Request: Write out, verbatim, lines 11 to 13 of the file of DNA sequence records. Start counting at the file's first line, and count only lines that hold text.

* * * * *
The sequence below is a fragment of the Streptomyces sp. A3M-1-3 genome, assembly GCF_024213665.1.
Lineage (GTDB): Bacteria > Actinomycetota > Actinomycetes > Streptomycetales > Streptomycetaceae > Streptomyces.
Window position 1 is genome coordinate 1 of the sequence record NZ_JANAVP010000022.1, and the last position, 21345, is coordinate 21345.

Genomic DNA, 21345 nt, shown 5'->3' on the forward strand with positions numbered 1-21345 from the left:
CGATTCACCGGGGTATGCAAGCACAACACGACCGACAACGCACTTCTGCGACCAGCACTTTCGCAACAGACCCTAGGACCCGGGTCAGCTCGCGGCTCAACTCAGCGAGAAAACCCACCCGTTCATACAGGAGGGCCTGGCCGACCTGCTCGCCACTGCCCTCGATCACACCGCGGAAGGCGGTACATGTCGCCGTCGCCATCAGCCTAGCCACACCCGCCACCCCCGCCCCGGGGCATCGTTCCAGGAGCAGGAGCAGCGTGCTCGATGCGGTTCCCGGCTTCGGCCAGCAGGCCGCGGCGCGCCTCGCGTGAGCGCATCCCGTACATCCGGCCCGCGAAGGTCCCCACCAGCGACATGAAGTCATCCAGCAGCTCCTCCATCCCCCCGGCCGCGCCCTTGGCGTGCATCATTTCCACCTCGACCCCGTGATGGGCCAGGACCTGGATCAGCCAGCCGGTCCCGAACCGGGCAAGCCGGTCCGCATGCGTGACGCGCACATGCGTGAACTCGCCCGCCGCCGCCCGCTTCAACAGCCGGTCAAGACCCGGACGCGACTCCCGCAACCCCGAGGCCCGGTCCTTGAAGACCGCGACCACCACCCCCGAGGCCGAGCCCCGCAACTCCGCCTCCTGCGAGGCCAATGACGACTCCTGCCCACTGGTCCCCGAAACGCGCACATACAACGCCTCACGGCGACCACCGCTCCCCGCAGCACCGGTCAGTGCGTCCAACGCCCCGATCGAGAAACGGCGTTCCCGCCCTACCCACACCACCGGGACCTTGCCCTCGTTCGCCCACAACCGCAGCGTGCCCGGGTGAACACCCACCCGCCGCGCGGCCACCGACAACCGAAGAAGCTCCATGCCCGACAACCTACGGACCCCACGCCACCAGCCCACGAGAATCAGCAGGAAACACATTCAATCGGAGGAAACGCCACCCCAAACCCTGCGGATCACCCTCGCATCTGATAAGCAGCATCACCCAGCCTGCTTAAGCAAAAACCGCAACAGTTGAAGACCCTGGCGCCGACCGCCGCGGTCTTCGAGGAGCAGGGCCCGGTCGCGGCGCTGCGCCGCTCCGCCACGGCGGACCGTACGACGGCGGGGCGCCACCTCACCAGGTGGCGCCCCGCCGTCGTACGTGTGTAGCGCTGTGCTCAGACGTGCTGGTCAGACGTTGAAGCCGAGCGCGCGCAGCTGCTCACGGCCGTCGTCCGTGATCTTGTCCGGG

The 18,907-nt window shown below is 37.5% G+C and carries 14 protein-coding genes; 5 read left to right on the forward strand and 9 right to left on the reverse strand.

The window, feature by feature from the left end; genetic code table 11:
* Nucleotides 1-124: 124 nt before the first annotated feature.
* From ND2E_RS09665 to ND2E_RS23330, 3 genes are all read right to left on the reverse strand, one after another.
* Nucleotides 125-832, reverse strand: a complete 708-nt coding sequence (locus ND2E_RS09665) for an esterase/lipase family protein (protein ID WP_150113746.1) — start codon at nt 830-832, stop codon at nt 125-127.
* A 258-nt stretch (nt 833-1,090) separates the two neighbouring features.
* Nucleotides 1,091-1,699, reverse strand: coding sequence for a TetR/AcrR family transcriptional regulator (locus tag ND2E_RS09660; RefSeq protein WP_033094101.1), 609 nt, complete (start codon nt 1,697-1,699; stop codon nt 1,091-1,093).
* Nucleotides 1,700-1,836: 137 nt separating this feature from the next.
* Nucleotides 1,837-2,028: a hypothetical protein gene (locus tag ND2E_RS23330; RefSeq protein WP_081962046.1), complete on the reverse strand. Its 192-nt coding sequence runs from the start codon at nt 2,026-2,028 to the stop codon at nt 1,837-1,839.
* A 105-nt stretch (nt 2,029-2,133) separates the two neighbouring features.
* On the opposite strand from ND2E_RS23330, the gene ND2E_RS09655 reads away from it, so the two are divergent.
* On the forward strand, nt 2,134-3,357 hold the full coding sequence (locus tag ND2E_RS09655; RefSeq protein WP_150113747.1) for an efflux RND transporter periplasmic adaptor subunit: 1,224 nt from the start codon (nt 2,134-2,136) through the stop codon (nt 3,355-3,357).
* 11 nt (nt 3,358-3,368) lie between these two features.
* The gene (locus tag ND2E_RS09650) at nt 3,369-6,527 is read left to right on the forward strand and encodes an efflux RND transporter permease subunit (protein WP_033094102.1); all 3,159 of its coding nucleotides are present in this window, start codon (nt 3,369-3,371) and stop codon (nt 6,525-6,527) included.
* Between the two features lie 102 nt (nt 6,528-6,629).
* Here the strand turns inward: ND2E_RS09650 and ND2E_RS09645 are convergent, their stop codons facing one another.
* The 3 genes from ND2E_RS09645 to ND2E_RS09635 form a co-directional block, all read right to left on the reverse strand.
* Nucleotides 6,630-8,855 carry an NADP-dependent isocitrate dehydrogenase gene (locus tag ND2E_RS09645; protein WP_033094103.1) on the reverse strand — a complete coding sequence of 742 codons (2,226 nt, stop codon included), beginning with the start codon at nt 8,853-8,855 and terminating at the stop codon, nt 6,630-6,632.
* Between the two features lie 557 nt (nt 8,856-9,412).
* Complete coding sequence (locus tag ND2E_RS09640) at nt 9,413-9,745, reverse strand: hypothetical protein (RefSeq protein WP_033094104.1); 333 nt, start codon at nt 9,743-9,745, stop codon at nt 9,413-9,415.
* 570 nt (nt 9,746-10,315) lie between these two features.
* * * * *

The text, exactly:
* A 258-nt stretch (nt 833-1,090) separates the two neighbouring features.
* Nucleotides 1,091-1,699, reverse strand: coding sequence for a TetR/AcrR family transcriptional regulator (locus tag ND2E_RS09660; RefSeq protein WP_033094101.1), 609 nt, complete (start codon nt 1,697-1,699; stop codon nt 1,091-1,093).
* Nucleotides 1,700-1,836: 137 nt separating this feature from the next.